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Postdoctoral position studying cell death of motor neurons

Posted by , on 28 March 2017

Closing Date: 15 March 2021

 

Two years postdoctoral position at INSERM U1065 (C3M)-team 3, Nice, France

on the study of cell death of motor neurons. Starting ASAP.

 

A two-year postdoctoral position starting ASAP, funded by the French National Research Agency is available in the ‘Metabolic control of cell death’ team (INSERM U1065), located at the Archet Hospital in Nice, south of France.

(http://www.unice.fr/c3m/index.php/research-teams/jean-ehrland-ricci/).

 

Title: How mitochondrial dysfunction leads to motor neuron disease?

 

Recently, in close collaboration with Pr. Paquis-Flucklinger, we showed that mitochondrial dysfunction can have a causative effect in motor neuron degeneration. We reported a large family with a mitochondrial myopathy associated with motor neuron disease and cognitive decline looking like frontotemporal dementia (FTD). We identified a missense mutation (p.Ser59Leu) in the HCHD10 gene coding for a mitochondrial protein whose function was unknown (Genin EC et al. EMBO Mol Med 2015 Dec 14:58-72).

 

We and others reported CHCHD10 mutations in patients with dementia-amyotrophic lateral sclerosis (FTDALS) and familial or sporadic pure ALS.

 

Project: Amyotrophic lateral sclerosis is a devastating disease affecting upper and lower motor neurons leading to progressive failure of the neuromuscular system and death from respiratory failure. Among all factors involved in ALS pathogenesis, mitochondrial dysfunction has always been recognized as a candidate major player. However, whether mitochondria have a causative role in ALS has been always debated. Our results open a new field to explore the pathogenesis of motor neuron disease by showing that mitochondrial dysfunction may be at the origin of some of these phenotypes.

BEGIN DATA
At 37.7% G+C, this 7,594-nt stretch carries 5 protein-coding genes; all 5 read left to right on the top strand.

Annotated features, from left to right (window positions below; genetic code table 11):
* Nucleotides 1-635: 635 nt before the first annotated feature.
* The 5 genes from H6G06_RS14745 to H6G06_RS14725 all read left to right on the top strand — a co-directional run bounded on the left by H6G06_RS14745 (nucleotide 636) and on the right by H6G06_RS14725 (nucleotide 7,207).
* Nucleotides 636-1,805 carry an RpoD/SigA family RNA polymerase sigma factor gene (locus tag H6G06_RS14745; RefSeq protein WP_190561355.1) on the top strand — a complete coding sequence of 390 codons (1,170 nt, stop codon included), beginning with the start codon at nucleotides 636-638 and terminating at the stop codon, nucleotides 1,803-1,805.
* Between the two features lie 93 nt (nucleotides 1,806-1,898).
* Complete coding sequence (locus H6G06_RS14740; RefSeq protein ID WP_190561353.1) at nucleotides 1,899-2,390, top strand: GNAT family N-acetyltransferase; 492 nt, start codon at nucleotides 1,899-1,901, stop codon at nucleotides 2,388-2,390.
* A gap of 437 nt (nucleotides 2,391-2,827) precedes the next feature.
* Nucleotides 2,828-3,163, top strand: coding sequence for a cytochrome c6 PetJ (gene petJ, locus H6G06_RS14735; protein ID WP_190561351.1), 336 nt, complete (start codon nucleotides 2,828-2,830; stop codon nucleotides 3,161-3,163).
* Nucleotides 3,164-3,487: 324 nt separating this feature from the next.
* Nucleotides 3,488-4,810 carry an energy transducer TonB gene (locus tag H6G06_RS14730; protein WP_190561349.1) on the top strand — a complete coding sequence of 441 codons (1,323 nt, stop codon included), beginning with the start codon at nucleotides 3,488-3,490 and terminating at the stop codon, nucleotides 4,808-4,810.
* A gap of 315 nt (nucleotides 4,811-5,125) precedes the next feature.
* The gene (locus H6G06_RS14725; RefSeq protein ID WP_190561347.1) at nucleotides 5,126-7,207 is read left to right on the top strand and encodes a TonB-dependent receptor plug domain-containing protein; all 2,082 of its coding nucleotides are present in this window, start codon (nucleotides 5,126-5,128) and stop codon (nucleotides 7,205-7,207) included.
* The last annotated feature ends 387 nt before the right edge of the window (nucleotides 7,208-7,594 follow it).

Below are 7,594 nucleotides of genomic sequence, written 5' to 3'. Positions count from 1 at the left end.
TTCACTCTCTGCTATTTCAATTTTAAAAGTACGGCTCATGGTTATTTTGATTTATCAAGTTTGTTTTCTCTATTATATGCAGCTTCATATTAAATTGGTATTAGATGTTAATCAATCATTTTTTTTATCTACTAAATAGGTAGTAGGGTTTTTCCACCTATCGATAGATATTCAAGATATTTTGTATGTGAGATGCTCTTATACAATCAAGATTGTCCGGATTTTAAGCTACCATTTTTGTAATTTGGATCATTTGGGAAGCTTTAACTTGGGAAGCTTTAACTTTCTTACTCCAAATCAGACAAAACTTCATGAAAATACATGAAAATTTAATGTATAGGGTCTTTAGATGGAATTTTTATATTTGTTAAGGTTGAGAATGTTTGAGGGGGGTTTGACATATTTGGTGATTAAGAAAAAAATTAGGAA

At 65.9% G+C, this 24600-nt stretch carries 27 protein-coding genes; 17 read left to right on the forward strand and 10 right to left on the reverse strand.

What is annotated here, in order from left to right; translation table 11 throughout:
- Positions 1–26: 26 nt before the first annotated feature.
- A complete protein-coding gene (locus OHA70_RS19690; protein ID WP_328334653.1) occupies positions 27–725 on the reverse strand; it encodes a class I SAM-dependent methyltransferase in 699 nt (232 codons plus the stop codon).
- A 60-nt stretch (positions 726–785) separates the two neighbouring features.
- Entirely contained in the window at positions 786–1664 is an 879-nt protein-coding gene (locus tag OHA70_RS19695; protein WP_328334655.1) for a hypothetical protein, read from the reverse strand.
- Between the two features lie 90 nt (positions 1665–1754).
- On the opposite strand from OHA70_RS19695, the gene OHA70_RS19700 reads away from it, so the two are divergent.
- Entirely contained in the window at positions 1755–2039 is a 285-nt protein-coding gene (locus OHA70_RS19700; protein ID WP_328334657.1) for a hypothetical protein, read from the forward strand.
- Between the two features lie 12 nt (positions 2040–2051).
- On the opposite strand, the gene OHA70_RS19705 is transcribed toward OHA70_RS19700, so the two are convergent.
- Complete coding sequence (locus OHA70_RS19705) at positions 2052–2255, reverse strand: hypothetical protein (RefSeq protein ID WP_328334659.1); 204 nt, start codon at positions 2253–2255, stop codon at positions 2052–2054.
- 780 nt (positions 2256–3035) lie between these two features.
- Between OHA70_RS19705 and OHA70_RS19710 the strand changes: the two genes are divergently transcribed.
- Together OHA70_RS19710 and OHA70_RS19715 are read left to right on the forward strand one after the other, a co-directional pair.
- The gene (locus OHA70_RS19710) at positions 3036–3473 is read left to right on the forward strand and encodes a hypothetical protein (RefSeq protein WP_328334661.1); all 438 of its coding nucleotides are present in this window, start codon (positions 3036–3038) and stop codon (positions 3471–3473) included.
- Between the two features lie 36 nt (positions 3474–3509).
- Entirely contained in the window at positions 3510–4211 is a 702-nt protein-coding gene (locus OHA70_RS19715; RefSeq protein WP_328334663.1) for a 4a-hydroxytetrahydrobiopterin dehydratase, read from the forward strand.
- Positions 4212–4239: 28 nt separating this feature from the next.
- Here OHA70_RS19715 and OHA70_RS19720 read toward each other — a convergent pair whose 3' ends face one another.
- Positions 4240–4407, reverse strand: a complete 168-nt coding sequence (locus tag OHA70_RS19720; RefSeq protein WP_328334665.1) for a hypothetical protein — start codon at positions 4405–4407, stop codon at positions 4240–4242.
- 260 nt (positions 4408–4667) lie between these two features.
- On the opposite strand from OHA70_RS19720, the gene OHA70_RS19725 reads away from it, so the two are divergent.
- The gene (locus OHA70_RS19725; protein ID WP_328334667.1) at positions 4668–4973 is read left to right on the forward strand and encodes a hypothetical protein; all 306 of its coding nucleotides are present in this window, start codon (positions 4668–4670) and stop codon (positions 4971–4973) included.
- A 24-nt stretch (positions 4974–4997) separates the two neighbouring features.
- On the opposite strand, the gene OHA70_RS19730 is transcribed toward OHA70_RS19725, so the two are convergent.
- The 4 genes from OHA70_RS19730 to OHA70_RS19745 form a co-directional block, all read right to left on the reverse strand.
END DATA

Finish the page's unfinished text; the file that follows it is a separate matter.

Our goals are:

(i) to better characterize the role of the CHCHD10 protein on cell death and to compare the effects of

different CHCHD10 mutations leading to different clinical phenotypes,

(ii) to understand how CHCHD10 mutations lead to motor neuron cell death by generating specific human cellular (IPS) and characterizing in vivo models,

 

Candidate profile:

The candidate should hold a PhD in physiology, pharmacology or related disciplines and have previous expertise in cell culture / characterization of primary neuronal cells.

Practice or knowledge of in vivo animal experimentation techniques as well as in cellular and molecular biology techniques would be appreciated.

 

How to apply? 

Candidates should send a curriculum vitae with publication list, a short summary of research achievements, and the names and email addresses of at least two references to ricci@unice.fr

Dr. J-E Ricci
INSERM U1065, C3M
Directeur de l'équipe- 3
Batiment Universitaire Archimed
151 Route de Ginestière
BP 2 3194
06204 NICE Cedex 3
Tel 33+ (0)4 89 06 43 04
Fax 33+(0)4 89 06 42 21
Email: ricci@unice.fr

 




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